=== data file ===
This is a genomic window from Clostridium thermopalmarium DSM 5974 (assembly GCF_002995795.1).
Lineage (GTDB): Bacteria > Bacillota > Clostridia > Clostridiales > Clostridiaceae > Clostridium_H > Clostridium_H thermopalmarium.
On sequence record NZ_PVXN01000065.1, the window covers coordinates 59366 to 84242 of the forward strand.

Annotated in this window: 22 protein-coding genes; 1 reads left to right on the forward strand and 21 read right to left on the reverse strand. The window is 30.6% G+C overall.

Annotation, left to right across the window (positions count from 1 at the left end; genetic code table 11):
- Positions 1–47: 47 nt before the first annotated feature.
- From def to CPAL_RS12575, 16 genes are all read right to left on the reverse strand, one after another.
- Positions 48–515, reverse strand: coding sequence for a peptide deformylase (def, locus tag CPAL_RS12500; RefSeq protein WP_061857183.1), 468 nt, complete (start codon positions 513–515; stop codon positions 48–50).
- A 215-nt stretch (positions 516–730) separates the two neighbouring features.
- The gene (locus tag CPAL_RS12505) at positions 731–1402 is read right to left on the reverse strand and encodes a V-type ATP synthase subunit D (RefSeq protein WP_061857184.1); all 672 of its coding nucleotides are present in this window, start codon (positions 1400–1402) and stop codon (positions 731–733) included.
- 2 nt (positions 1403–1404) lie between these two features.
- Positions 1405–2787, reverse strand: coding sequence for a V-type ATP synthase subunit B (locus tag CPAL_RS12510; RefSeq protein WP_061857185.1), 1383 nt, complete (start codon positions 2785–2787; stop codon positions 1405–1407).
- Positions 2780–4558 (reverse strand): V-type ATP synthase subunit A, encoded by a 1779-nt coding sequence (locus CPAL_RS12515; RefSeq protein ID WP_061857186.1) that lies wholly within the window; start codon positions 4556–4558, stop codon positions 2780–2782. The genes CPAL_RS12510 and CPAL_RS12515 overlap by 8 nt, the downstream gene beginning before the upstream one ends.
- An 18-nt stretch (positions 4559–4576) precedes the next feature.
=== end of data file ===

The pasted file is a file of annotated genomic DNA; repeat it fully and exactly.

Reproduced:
This is a genomic window from Clostridium thermopalmarium DSM 5974 (assembly GCF_002995795.1).
Lineage (GTDB): Bacteria > Bacillota > Clostridia > Clostridiales > Clostridiaceae > Clostridium_H > Clostridium_H thermopalmarium.
On sequence record NZ_PVXN01000065.1, the window covers coordinates 59366 to 84242 of the forward strand.

Annotated in this window: 22 protein-coding genes; 1 reads left to right on the forward strand and 21 read right to left on the reverse strand. The window is 30.6% G+C overall.

Annotation, left to right across the window (positions count from 1 at the left end; genetic code table 11):
- Positions 1–47: 47 nt before the first annotated feature.
- From def to CPAL_RS12575, 16 genes are all read right to left on the reverse strand, one after another.
- Positions 48–515, reverse strand: coding sequence for a peptide deformylase (def, locus tag CPAL_RS12500; RefSeq protein WP_061857183.1), 468 nt, complete (start codon positions 513–515; stop codon positions 48–50).
- A 215-nt stretch (positions 516–730) separates the two neighbouring features.
- The gene (locus tag CPAL_RS12505) at positions 731–1402 is read right to left on the reverse strand and encodes a V-type ATP synthase subunit D (RefSeq protein WP_061857184.1); all 672 of its coding nucleotides are present in this window, start codon (positions 1400–1402) and stop codon (positions 731–733) included.
- 2 nt (positions 1403–1404) lie between these two features.
- Positions 1405–2787, reverse strand: coding sequence for a V-type ATP synthase subunit B (locus tag CPAL_RS12510; RefSeq protein WP_061857185.1), 1383 nt, complete (start codon positions 2785–2787; stop codon positions 1405–1407).
- Positions 2780–4558 (reverse strand): V-type ATP synthase subunit A, encoded by a 1779-nt coding sequence (locus CPAL_RS12515; RefSeq protein ID WP_061857186.1) that lies wholly within the window; start codon positions 4556–4558, stop codon positions 2780–2782. The genes CPAL_RS12510 and CPAL_RS12515 overlap by 8 nt, the downstream gene beginning before the upstream one ends.
- An 18-nt stretch (positions 4559–4576) precedes the next feature.